Pope Francis’ message for the 107th World Day of Migrants and Refugees was launched this morning, and Director of JRS UK Sarah Teather was among those invited to speak reflecting on the theme: “Towards an ever wider ‘we’.” In a press conference held at the Vatican, Sarah Teather joined Cardinal Michael Czerny SJ, under-secretary of the Migrants and Refugees Section, Bishop Paul McAleenan, auxiliary bishop of Westminster and lead Bishop for Migrants and Refugees, Fr Fabio Baggio CS, under-secretary of the Migrants and Refugees Section, and SrAlessandra Smerilli FMA, under-secretary of the Dicastery for Integral Human Development.
The 107th World Day of Migrants and Refugees, will be celebrated on Sunday 26 September 2021 on the theme: “Towards an ever wider ‘we’”. Pope Francis invites us to journey together on a common road.
The Holy Father’s video campaign for the World Day of Migrants and Refugees was presented for the first time, featuring Mark Seitz, Bishop of El Paso, reflecting on the Mexico/USA border and what we can learn from one another when we welcome migrants and refugees, and cease to other ourselves. The Holy Father tells us, “We are like so many grains of sand, all of us are different and unique, but together we can form a beautiful beach, a true work of art”.
Sarah Teather spoke reflecting on the work of JRS UK accompanying those seeking asylum, and called for a common human family to welcome and encounter those seeking sanctuary, “Creating “an ever wider we” requires a common journey of all people. The Holy Father speaks powerfully of how far we have strayed from the road we travel together: he says “the us willed by God is broken and fragmented, wounded and disfigured.”
“I see this brokenness in the experiences of refugees we accompany and serve at the Jesuit Refugee Service in the UK. Faced with those who fled their homes and sought sanctuary, the asylum system builds walls of suspicion to stop them receiving the protection they need. It detains them and enforces destitution; destitution which makes many vulnerable to abuse and exploitation; they speak of the sense of losing themselves through the years struggling at the margins.”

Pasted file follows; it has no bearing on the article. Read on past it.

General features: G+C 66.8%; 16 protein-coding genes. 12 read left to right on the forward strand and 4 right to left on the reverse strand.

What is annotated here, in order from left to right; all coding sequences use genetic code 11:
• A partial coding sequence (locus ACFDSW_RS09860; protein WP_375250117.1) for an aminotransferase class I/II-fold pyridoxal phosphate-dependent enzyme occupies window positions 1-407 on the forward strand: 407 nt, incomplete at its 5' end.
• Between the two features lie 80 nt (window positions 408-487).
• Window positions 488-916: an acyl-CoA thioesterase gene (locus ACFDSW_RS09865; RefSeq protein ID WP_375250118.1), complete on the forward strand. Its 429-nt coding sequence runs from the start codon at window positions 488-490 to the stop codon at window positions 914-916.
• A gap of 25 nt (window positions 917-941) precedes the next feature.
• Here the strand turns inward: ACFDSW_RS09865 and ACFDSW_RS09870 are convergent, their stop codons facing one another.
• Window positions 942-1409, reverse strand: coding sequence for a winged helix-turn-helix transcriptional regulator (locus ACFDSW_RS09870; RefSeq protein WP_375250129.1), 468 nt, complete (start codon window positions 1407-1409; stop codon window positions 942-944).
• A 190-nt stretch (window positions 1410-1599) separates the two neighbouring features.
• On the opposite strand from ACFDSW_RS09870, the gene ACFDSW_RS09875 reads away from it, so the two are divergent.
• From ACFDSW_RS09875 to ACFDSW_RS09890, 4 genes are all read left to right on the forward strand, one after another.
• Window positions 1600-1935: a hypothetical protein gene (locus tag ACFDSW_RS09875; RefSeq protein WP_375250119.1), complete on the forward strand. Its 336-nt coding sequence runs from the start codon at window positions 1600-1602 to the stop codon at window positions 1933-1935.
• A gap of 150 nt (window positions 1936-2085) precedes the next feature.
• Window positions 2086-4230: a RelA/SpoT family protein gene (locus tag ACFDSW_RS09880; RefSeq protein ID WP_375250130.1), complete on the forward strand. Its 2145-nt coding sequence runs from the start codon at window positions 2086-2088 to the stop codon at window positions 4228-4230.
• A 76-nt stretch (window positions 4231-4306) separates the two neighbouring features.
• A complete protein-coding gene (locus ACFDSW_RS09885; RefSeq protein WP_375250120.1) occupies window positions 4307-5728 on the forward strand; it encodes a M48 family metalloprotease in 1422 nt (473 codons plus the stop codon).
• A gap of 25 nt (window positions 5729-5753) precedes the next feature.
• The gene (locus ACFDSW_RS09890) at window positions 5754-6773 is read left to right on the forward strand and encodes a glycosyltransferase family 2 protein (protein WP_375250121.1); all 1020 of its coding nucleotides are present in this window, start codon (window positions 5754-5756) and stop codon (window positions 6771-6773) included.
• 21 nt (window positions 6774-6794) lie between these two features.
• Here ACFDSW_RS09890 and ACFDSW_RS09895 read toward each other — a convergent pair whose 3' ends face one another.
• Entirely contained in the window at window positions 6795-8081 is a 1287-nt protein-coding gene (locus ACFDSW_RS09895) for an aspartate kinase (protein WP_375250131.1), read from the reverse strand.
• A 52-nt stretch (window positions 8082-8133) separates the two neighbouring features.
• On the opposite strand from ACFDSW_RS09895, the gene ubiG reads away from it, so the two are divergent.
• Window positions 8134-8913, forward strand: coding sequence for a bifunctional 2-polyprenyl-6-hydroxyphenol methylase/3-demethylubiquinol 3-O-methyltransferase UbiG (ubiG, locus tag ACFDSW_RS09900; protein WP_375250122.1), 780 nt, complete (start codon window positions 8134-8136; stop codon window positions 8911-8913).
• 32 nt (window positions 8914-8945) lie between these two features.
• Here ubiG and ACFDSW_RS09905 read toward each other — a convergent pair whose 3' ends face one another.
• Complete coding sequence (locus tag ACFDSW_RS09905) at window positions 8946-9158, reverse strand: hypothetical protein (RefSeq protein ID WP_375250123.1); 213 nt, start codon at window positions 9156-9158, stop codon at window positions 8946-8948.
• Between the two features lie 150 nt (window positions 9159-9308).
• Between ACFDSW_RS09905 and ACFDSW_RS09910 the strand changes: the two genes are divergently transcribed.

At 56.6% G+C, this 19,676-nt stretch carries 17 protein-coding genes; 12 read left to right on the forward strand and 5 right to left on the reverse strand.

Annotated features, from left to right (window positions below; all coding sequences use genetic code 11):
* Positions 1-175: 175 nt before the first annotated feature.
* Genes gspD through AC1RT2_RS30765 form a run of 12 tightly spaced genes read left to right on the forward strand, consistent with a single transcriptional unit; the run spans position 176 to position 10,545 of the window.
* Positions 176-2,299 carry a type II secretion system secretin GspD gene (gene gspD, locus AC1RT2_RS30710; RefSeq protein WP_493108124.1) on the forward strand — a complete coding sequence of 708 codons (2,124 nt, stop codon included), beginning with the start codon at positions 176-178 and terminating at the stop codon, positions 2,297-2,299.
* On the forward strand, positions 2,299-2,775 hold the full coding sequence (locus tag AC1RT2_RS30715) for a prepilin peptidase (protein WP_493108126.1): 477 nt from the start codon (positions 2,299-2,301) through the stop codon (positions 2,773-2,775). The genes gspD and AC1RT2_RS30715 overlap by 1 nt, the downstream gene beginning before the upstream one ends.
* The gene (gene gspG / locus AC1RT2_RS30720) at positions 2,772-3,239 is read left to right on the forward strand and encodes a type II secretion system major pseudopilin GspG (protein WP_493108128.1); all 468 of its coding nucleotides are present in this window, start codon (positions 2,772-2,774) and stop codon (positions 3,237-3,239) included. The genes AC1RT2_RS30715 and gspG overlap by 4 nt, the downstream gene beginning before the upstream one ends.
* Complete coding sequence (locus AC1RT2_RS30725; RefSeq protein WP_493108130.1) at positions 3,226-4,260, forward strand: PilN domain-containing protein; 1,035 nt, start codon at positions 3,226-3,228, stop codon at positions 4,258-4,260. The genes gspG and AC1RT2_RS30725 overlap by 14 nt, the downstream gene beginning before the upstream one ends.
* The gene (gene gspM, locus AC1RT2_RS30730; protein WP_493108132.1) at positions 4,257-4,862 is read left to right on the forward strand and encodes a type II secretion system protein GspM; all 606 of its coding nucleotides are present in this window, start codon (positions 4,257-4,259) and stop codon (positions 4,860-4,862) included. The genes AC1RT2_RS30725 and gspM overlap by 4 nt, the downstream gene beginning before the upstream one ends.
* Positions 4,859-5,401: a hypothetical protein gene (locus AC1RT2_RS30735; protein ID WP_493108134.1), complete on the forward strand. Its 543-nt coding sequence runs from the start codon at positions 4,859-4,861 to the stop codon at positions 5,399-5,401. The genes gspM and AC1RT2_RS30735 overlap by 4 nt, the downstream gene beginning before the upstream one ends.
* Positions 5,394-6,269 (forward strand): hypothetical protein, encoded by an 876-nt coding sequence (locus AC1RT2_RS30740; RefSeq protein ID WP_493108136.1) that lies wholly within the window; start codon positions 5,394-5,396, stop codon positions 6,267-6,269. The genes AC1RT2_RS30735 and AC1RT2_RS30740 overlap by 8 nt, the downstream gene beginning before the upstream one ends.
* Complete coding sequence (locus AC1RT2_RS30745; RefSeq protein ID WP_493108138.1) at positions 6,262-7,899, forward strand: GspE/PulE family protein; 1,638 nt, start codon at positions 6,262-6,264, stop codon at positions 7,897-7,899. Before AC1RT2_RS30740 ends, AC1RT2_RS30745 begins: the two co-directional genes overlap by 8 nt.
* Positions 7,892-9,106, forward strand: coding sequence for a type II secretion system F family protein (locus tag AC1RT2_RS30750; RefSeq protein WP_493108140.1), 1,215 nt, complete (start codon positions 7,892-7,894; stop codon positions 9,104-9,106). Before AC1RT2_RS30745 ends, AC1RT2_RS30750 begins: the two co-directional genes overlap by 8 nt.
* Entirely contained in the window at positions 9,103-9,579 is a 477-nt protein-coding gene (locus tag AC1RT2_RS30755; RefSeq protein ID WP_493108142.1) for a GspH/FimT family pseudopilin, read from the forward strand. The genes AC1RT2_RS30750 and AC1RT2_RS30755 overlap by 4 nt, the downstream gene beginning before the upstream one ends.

Cardinal Michael Czerny, S.J. also called for humanity to come together and abandon selfish individualism and isolationism, evoking the parable of the Good Samaritan. He said:
“The Samaritan reached across the typical gap of us versus them. Nothing to gain, maybe to lose, but out of compassion for another who is a victim…Let us rebuild the human family in all its beauty by recognising the other as richness, as laden with those talents that make others uniquely different from me.”
Speaking on the ways the Catholic Church welcomes refugees and migrants in the UK, Bishop Paul McAleenan called on nations and governments to step up and take responsibility for others. He said: “Pope Francis draws our attention to the interconnectedness of humanity: my decisions and actions here affect others who are far away.
“Understanding the reasons for migration must include the acknowledgement that we are not blameless. When someone’s home is on fire we are obliged to give them shelter, protection and help to start again.”
We’ll be sharing resources for World Day of Migrants and Refugees in the coming months – watch this space!